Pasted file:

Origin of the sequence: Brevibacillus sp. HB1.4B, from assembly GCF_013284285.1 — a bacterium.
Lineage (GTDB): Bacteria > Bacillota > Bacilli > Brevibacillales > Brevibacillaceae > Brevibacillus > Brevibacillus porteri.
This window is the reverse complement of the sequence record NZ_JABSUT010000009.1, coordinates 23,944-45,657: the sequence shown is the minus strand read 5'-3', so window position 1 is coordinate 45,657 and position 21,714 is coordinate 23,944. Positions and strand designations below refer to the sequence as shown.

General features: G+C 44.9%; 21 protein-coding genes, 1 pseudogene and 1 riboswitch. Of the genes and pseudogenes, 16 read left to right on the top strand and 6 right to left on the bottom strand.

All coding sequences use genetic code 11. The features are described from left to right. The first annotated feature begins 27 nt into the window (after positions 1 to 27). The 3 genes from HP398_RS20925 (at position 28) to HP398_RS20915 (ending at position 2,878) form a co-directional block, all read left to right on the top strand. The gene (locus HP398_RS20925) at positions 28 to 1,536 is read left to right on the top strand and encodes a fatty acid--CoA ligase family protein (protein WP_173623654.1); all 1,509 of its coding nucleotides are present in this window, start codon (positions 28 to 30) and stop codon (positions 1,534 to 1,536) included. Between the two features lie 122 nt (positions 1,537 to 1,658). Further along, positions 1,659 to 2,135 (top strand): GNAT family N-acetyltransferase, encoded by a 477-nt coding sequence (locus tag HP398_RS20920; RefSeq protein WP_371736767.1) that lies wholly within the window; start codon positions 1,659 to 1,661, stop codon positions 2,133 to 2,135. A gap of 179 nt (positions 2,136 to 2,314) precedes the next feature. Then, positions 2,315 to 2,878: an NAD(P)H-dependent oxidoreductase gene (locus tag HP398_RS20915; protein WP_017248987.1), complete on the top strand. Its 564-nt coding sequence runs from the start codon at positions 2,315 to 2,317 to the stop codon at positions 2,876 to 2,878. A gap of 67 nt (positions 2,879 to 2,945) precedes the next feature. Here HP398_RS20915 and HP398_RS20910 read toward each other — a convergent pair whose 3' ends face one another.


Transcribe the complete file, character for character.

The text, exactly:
Origin of the sequence: Brevibacillus sp. HB1.4B, from assembly GCF_013284285.1 — a bacterium.
Lineage (GTDB): Bacteria > Bacillota > Bacilli > Brevibacillales > Brevibacillaceae > Brevibacillus > Brevibacillus porteri.
This window is the reverse complement of the sequence record NZ_JABSUT010000009.1, coordinates 23,944-45,657: the sequence shown is the minus strand read 5'-3', so window position 1 is coordinate 45,657 and position 21,714 is coordinate 23,944. Positions and strand designations below refer to the sequence as shown.

General features: G+C 44.9%; 21 protein-coding genes, 1 pseudogene and 1 riboswitch. Of the genes and pseudogenes, 16 read left to right on the top strand and 6 right to left on the bottom strand.

All coding sequences use genetic code 11. The features are described from left to right. The first annotated feature begins 27 nt into the window (after positions 1 to 27). The 3 genes from HP398_RS20925 (at position 28) to HP398_RS20915 (ending at position 2,878) form a co-directional block, all read left to right on the top strand. The gene (locus HP398_RS20925) at positions 28 to 1,536 is read left to right on the top strand and encodes a fatty acid--CoA ligase family protein (protein WP_173623654.1); all 1,509 of its coding nucleotides are present in this window, start codon (positions 28 to 30) and stop codon (positions 1,534 to 1,536) included. Between the two features lie 122 nt (positions 1,537 to 1,658). Further along, positions 1,659 to 2,135 (top strand): GNAT family N-acetyltransferase, encoded by a 477-nt coding sequence (locus tag HP398_RS20920; RefSeq protein WP_371736767.1) that lies wholly within the window; start codon positions 1,659 to 1,661, stop codon positions 2,133 to 2,135. A gap of 179 nt (positions 2,136 to 2,314) precedes the next feature. Then, positions 2,315 to 2,878: an NAD(P)H-dependent oxidoreductase gene (locus tag HP398_RS20915; protein WP_017248987.1), complete on the top strand. Its 564-nt coding sequence runs from the start codon at positions 2,315 to 2,317 to the stop codon at positions 2,876 to 2,878. A gap of 67 nt (positions 2,879 to 2,945) precedes the next feature. Here HP398_RS20915 and HP398_RS20910 read toward each other — a convergent pair whose 3' ends face one another.